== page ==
The next tide running North was due about five hours after my arrival. This gave me plenty of time to relax on the small green next to the lighthouse, and to look out over the small sunlit archipelago stretching out to sea, with the large red and white lighthouse on Longstone in the distance. I talked to some of the wardens for a while. Some of the wardens live on the Farne Islands from March through to November, with one day off a week, and much of their time is spent doing wildlife surveys and looking after visitors. On a sunny July day, Inner Farne seemed an idyllic place but I could imagine how wild and isolated the island was during cold, wet and stormy weather, when the sea is sometimes too rough to launch a boat. I was reluctant to leave and asked the head warden whether it might be possible to stay overnight. After a phone call to his boss the answer was ‘yes’ but on thinking through the practicalities of where to ‘park’ Stacey when the ribs were on the pier for the night we couldn’t come up with a simple solution, so with regret I departed for Lindisfarne around 6 pm.

Carefully steering to the west of Swedman Buoy to avoid the hazards of the Megstones rocks, I paddle-sailed in a light wind towards Lindisfarne. The entrance to the harbour is somewhat tricky, but I managed to line up the brick built leading marks on the Old Law peninsula and found the Triton starboard hand buoy where I turned to Starboard and towards the harbour. In the increasing gloom of a cold and cloudy evening, I began to encounter a very strong ebb tide running out the harbour and struggled to make way against it in the light wind. Some frantic paddling was required and at one stage I had to resort to jumping out the boat in shallow water to tow the boat against the fast flowing water. To add to my discomfort I discovered I’d previously forgotten to close the waterproof zipped ‘fly’ in my drysuit. Cold seawater flowed in and down my legs. I cursed. Paddling into the small harbour where the receding tide was exposing areas of mud, I had a strong suspicion that camping on Lindisfarne is banned so I was resigned to a rather cramped night sleeping on the boat under a tarpaulin. A guy on a moored yacht called Northern Soul confirmed I was correct about the ‘no camping’ rule but sensing my lack of enthusiasm for sleeping on board Stacey whilst parked on the mud, he offered to put me up for the night. After tying Stacey up to his dinghy and transferring bags to the yacht, we pooled our food and drink and passed an enjoyable evening drinking an eclectic variety of drinks and mixers whilst discussing my canoe sailing journey and his previous career as a big band roadie. I suspect Steve was better company than me. Tired after the exertions of the day I began to flag and then started to nod off before eventually crawling into the forward cabin and falling asleep, just as the rain started to drum on the deck above me.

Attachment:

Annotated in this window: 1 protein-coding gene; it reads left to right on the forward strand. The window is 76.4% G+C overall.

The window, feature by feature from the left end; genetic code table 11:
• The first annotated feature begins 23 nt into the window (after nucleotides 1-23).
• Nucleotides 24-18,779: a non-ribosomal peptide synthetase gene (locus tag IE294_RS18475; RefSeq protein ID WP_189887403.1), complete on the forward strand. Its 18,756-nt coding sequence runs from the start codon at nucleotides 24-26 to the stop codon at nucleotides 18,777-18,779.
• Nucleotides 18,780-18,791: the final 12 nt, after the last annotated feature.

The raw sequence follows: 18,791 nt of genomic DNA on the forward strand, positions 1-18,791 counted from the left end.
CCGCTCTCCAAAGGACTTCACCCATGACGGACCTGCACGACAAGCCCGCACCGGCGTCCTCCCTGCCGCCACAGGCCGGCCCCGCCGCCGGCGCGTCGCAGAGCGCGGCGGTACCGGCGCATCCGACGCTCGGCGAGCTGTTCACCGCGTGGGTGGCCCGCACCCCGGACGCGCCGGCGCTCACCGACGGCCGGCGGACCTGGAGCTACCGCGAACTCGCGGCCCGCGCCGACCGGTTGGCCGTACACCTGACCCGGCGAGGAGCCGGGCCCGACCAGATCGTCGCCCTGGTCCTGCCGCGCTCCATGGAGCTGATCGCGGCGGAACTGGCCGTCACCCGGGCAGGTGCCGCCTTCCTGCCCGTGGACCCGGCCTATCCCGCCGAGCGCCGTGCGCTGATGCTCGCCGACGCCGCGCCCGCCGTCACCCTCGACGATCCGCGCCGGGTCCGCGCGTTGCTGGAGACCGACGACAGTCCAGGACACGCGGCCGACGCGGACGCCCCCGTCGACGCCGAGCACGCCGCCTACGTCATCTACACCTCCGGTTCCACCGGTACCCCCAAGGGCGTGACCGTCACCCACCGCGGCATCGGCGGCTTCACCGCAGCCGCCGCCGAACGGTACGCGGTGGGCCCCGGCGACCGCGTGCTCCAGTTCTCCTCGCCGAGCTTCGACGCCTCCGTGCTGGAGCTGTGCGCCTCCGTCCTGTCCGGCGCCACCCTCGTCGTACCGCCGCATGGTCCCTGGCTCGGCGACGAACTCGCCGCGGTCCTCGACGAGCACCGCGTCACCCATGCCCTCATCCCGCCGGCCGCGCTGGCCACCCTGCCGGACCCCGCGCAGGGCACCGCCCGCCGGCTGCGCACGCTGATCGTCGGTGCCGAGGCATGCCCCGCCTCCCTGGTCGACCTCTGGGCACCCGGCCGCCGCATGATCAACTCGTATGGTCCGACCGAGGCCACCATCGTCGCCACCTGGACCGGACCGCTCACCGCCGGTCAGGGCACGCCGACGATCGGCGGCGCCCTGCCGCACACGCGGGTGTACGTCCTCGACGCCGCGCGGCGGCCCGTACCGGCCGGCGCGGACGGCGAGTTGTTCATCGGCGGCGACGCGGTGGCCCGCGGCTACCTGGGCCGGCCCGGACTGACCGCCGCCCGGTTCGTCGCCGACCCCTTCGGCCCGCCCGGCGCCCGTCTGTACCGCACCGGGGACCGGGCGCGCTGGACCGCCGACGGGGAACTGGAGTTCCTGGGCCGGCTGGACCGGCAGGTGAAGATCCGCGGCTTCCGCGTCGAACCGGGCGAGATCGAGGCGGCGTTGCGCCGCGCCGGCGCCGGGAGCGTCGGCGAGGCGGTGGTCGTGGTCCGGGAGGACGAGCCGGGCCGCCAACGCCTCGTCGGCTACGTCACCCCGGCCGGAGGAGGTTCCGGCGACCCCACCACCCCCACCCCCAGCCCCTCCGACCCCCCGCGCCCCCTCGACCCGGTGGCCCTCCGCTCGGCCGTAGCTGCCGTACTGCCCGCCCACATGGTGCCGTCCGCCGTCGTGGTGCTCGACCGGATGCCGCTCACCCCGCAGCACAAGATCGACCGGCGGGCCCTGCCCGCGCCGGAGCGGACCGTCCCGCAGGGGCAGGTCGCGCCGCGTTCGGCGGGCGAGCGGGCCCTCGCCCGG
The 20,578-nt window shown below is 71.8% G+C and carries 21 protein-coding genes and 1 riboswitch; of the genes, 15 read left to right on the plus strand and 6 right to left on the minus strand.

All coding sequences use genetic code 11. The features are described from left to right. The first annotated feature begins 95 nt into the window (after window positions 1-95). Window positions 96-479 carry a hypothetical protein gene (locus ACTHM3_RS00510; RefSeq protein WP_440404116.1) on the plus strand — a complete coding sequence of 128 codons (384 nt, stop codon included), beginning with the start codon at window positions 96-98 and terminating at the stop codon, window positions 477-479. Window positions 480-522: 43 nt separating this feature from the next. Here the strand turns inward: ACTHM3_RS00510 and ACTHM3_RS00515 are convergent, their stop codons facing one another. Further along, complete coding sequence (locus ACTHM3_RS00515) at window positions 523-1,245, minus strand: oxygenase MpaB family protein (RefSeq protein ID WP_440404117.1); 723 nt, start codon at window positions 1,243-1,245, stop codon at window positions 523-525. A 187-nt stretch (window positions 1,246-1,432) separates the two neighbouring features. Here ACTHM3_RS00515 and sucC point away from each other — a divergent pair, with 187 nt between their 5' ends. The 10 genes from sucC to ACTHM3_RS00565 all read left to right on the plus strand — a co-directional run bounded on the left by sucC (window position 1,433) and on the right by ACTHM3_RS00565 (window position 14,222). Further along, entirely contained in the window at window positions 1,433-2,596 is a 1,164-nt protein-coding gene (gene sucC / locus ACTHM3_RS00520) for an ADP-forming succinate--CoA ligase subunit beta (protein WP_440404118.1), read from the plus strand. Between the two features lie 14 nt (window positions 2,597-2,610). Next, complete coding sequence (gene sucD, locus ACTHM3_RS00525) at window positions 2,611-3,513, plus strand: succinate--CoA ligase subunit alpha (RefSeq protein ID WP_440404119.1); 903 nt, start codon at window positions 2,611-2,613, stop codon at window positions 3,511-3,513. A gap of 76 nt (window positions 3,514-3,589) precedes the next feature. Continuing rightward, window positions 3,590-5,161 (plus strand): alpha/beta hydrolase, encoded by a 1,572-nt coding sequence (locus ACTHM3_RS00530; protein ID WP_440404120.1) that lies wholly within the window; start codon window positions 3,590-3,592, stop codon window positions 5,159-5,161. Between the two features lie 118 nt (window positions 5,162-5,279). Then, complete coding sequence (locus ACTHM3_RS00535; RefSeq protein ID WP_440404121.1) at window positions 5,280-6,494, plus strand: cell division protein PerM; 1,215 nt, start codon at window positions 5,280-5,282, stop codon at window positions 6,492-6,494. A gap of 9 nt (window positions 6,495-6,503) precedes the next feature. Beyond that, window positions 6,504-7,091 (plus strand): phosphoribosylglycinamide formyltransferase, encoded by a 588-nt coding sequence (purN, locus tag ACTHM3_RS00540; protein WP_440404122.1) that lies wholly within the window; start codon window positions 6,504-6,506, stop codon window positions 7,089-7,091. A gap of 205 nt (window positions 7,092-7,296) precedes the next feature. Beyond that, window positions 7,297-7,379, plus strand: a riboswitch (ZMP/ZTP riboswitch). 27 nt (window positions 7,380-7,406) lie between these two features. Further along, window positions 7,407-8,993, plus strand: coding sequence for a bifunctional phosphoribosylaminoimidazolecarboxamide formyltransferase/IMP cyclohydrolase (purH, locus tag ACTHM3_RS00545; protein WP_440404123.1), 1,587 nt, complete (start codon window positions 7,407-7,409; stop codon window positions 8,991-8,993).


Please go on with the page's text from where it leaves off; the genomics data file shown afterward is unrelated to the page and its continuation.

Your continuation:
* The tidal streams near the Farne Islands run much stronger than those on the rest of the Northumbrian coast and are renowned for being difficult to predict accurately.